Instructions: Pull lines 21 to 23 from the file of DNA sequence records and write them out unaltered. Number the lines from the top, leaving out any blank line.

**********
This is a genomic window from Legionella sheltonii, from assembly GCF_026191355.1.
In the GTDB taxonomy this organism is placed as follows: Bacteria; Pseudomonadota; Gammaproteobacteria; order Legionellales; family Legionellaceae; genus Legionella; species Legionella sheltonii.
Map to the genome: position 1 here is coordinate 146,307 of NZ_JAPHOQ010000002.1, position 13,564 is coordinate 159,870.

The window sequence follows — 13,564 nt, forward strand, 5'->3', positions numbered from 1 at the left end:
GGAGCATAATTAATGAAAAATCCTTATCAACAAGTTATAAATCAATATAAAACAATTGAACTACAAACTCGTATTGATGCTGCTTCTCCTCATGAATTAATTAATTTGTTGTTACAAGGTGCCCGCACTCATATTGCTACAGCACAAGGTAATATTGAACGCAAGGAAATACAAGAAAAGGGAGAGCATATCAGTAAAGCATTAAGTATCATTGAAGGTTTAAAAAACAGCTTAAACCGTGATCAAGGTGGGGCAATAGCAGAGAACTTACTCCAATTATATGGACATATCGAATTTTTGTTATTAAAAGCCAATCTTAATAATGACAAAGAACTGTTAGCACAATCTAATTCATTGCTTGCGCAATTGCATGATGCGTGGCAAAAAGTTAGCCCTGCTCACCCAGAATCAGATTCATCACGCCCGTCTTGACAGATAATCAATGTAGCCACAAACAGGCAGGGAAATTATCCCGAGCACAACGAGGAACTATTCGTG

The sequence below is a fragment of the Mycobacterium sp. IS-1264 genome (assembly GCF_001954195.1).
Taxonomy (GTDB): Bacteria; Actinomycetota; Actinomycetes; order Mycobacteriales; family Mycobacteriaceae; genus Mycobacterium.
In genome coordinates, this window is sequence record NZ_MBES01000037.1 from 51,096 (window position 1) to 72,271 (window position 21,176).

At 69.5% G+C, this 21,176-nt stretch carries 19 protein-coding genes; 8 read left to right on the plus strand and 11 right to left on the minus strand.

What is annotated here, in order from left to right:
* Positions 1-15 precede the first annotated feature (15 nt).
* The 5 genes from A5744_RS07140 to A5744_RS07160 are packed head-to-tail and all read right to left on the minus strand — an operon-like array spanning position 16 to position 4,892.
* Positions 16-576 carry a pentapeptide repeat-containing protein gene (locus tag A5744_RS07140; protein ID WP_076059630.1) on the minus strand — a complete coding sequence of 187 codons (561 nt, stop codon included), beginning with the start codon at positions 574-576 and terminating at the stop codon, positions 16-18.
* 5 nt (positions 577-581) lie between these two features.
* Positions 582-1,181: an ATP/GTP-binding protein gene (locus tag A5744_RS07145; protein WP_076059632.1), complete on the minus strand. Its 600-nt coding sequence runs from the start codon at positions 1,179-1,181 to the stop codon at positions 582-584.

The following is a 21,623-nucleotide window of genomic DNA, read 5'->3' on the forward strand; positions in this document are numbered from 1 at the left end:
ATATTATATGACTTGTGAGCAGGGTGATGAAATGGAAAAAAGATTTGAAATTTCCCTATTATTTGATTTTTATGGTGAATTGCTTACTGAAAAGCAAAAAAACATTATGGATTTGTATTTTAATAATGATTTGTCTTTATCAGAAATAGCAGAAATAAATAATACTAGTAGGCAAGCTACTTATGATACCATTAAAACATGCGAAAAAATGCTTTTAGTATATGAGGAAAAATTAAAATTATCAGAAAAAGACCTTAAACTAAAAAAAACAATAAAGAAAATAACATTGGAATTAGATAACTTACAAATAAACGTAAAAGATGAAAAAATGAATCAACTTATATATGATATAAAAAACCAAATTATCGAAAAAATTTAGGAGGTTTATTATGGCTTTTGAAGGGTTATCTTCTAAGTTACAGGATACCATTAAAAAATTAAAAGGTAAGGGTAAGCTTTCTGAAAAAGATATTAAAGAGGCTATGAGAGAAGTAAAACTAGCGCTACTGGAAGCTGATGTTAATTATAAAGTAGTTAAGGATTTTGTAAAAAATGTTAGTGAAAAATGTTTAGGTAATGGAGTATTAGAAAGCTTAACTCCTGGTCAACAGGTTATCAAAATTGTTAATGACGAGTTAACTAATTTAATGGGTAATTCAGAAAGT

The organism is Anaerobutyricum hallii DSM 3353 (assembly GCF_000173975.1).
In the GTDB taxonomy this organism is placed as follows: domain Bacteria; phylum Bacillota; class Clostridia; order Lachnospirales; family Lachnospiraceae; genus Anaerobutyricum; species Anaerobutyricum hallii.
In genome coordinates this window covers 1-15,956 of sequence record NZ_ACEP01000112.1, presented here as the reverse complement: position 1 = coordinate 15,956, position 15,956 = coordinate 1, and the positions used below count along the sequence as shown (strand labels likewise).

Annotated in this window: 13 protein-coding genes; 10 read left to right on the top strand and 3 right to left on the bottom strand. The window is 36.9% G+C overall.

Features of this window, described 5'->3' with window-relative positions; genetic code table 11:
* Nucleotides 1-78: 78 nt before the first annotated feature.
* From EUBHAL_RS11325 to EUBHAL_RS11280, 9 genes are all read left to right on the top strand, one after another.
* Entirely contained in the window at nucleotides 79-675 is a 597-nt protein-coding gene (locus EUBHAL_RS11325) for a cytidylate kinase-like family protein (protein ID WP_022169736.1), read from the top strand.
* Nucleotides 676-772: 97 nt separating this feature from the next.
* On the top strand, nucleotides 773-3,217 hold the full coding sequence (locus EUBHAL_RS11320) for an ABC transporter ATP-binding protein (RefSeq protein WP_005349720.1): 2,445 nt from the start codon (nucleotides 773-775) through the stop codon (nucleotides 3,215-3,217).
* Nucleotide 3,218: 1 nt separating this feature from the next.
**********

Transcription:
Annotated in this window: 13 protein-coding genes; 10 read left to right on the top strand and 3 right to left on the bottom strand. The window is 36.9% G+C overall.

Features of this window, described 5'->3' with window-relative positions; genetic code table 11:
* Nucleotides 1-78: 78 nt before the first annotated feature.